The Taliban, the new rulers of Afghanistan, has allowed the girls’ schools of higher secondary level to open in the western city of Herat, almost after three months after the group captured power
The Taliban, the new rulers of Afghanistan, has allowed the girls’ schools of higher secondary level to open in the western city of Herat, almost after three months after the group captured power. The arrangement, however, is local in nature as the hardline Islamist group has allowed girls to school only in a handful of Afghan cities.
No official confirmation has been issued by the Taliban representatives on the opening the schools for girls in Herat, the provincial capital of the province with the same name. Reports, citing parents in the city, showed that girls of classes between 6th standard to 12th standard have been attending schools for the last three days.
Officials were under pressure from the community leaders. Herat, the country’s third-largest city and the biggest in the western part, is considered relatively less conservative in comparison to the areas in southern and eastern Afghanistan.
Historically, the city has a rich culture of educating girls even in higher studies courses. For instance, prior to the fall of Kabul, over 60 percent of students enrolled in Herat University were girls. Women used to form a significant portion of the workforce in the city and had been engaged in various businesses.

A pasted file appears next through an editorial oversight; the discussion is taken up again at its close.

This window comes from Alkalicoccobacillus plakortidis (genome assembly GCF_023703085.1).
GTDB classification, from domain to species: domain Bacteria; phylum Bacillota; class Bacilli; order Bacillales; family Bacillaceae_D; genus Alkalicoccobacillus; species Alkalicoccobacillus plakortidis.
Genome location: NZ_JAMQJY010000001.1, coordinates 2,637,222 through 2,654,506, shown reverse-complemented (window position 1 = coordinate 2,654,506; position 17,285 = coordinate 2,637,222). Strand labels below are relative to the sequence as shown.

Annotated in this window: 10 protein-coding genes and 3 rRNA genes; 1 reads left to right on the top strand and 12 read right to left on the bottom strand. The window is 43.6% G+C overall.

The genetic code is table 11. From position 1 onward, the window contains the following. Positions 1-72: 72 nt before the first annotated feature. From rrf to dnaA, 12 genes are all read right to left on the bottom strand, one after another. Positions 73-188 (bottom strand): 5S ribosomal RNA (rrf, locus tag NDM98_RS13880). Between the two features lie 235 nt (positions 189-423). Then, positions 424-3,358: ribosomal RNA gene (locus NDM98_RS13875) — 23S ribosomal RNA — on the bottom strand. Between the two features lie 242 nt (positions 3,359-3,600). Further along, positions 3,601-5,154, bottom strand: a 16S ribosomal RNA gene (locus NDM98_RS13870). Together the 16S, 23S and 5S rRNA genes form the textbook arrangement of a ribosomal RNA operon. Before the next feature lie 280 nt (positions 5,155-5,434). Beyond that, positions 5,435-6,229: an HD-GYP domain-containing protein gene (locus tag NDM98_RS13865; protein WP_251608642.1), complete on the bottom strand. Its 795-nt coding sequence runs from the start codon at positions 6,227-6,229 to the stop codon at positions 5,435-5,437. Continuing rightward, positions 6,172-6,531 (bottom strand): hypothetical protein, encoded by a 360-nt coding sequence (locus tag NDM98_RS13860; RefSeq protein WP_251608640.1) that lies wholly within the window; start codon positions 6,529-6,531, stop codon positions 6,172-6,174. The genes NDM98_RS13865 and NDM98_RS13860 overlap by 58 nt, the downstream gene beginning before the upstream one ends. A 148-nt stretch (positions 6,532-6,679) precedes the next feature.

Importantly, the move came just weeks before the nine-member UN credential committee, which includes countries like Russia and the US, is scheduled to hold a meeting on the Taliban’s claim on being the legitimate rulers of Afghanistan. Although the group is more than keen to get acceptance from the international community, no country-- except Pakistan--has advocated for the regime’s recognition.
Almost three months after the Taliban seized power in Afghanistan on 15 August, toppling the US-backed Afghan government, leaders of the group made no significant efforts in addressing the concerns of the international communities.
Russia, which has tactically backed the Taliban’s return to power, too, has been asking the regime to adopt moderate policies on human rights and girls’ education. Earlier, Moscow had also said they were not in a hurry to accord legitimacy to the Taliban government.